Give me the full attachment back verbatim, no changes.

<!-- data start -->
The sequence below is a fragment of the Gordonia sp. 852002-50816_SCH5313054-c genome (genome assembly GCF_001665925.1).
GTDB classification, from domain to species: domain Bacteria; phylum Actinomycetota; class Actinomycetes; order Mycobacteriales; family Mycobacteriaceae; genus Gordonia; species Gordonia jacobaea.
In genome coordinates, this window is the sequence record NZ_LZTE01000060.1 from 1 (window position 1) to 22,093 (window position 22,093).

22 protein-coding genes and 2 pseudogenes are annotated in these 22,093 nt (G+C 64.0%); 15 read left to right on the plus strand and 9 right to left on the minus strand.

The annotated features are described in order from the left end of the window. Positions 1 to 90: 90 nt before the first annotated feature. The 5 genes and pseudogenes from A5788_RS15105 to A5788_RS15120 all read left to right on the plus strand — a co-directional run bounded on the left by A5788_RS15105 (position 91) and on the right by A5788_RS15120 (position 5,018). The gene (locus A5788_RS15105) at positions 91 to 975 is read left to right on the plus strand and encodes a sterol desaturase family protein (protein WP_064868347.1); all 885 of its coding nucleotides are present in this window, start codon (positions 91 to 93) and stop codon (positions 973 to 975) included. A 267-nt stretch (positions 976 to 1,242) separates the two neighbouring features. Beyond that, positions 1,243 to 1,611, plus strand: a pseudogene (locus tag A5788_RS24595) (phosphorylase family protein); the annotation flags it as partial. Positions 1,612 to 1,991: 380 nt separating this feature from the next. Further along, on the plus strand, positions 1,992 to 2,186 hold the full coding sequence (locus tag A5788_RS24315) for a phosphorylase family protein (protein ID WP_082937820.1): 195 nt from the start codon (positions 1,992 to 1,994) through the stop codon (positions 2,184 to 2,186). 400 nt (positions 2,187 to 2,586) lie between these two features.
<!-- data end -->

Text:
The sequence below is a fragment of the Gordonia sp. 852002-50816_SCH5313054-c genome (genome assembly GCF_001665925.1).
GTDB classification, from domain to species: domain Bacteria; phylum Actinomycetota; class Actinomycetes; order Mycobacteriales; family Mycobacteriaceae; genus Gordonia; species Gordonia jacobaea.
In genome coordinates, this window is the sequence record NZ_LZTE01000060.1 from 1 (window position 1) to 22,093 (window position 22,093).

22 protein-coding genes and 2 pseudogenes are annotated in these 22,093 nt (G+C 64.0%); 15 read left to right on the plus strand and 9 right to left on the minus strand.

The annotated features are described in order from the left end of the window. Positions 1 to 90: 90 nt before the first annotated feature. The 5 genes and pseudogenes from A5788_RS15105 to A5788_RS15120 all read left to right on the plus strand — a co-directional run bounded on the left by A5788_RS15105 (position 91) and on the right by A5788_RS15120 (position 5,018). The gene (locus A5788_RS15105) at positions 91 to 975 is read left to right on the plus strand and encodes a sterol desaturase family protein (protein WP_064868347.1); all 885 of its coding nucleotides are present in this window, start codon (positions 91 to 93) and stop codon (positions 973 to 975) included. A 267-nt stretch (positions 976 to 1,242) separates the two neighbouring features. Beyond that, positions 1,243 to 1,611, plus strand: a pseudogene (locus tag A5788_RS24595) (phosphorylase family protein); the annotation flags it as partial. Positions 1,612 to 1,991: 380 nt separating this feature from the next. Further along, on the plus strand, positions 1,992 to 2,186 hold the full coding sequence (locus tag A5788_RS24315) for a phosphorylase family protein (protein ID WP_082937820.1): 195 nt from the start codon (positions 1,992 to 1,994) through the stop codon (positions 2,184 to 2,186). 400 nt (positions 2,187 to 2,586) lie between these two features.